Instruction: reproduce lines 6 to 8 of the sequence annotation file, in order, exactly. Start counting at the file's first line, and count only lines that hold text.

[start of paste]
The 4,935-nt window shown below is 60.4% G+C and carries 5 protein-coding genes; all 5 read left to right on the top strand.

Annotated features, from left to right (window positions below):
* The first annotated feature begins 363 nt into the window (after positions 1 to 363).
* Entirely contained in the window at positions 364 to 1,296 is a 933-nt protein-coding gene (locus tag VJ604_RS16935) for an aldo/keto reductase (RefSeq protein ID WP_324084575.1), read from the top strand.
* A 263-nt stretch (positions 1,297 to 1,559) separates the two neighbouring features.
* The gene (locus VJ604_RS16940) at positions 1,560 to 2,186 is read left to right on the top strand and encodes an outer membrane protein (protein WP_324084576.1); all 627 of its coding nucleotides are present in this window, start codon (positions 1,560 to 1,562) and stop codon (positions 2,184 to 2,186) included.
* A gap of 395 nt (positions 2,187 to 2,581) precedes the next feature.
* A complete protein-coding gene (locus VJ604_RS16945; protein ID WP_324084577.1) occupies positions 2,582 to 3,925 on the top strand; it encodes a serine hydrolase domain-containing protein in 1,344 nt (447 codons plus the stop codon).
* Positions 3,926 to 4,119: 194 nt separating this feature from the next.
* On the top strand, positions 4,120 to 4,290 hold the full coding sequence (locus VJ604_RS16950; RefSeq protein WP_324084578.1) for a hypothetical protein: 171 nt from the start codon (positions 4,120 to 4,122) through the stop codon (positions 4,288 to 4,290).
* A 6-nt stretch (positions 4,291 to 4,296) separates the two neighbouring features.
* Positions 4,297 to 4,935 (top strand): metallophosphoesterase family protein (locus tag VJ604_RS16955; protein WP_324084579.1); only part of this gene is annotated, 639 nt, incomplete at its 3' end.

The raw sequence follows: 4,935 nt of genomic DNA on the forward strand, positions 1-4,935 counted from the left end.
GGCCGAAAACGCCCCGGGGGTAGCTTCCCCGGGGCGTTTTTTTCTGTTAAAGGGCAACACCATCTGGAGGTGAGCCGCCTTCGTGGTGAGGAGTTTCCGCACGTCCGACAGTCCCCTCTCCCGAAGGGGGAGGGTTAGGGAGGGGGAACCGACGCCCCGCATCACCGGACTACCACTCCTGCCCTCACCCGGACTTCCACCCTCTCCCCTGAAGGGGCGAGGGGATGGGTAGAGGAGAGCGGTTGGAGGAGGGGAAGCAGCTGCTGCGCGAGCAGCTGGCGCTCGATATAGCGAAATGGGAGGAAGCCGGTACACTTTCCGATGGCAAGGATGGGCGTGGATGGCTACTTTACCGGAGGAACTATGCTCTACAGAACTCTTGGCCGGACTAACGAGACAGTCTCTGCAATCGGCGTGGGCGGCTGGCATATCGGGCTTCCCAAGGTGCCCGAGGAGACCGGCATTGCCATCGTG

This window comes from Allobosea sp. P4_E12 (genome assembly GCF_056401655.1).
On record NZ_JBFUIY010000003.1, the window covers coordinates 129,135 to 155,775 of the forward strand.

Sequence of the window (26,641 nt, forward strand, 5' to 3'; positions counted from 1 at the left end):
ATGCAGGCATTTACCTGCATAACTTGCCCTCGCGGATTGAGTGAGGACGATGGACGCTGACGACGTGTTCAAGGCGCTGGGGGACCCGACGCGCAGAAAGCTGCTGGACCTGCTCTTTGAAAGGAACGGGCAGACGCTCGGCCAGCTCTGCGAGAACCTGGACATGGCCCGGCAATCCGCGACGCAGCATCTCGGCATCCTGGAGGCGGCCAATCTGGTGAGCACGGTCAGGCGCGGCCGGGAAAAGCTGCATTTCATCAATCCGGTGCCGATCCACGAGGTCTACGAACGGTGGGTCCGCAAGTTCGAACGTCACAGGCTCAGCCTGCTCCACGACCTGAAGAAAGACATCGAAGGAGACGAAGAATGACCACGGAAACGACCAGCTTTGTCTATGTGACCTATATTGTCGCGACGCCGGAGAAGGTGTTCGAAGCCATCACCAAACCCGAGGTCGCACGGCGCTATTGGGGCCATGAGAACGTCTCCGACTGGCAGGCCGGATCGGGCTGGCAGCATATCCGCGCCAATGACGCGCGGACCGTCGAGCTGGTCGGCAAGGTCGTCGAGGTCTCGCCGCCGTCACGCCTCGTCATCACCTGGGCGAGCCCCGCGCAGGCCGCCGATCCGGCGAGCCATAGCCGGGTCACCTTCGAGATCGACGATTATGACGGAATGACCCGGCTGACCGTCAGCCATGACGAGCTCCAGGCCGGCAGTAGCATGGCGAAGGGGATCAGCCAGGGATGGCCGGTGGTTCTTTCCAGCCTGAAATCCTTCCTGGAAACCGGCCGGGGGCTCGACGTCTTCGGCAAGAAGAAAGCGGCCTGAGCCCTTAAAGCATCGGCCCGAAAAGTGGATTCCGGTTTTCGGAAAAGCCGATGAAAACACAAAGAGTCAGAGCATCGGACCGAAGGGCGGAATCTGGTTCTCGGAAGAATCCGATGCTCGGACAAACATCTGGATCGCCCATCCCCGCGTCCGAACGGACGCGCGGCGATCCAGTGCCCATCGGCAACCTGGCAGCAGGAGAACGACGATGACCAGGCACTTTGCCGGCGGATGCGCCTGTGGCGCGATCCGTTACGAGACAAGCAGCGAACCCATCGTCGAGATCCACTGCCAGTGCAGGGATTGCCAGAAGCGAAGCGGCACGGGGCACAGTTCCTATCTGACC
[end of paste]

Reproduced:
* The gene (locus VJ604_RS16940) at positions 1,560 to 2,186 is read left to right on the top strand and encodes an outer membrane protein (protein WP_324084576.1); all 627 of its coding nucleotides are present in this window, start codon (positions 1,560 to 1,562) and stop codon (positions 2,184 to 2,186) included.
* A gap of 395 nt (positions 2,187 to 2,581) precedes the next feature.
* A complete protein-coding gene (locus VJ604_RS16945; protein ID WP_324084577.1) occupies positions 2,582 to 3,925 on the top strand; it encodes a serine hydrolase domain-containing protein in 1,344 nt (447 codons plus the stop codon).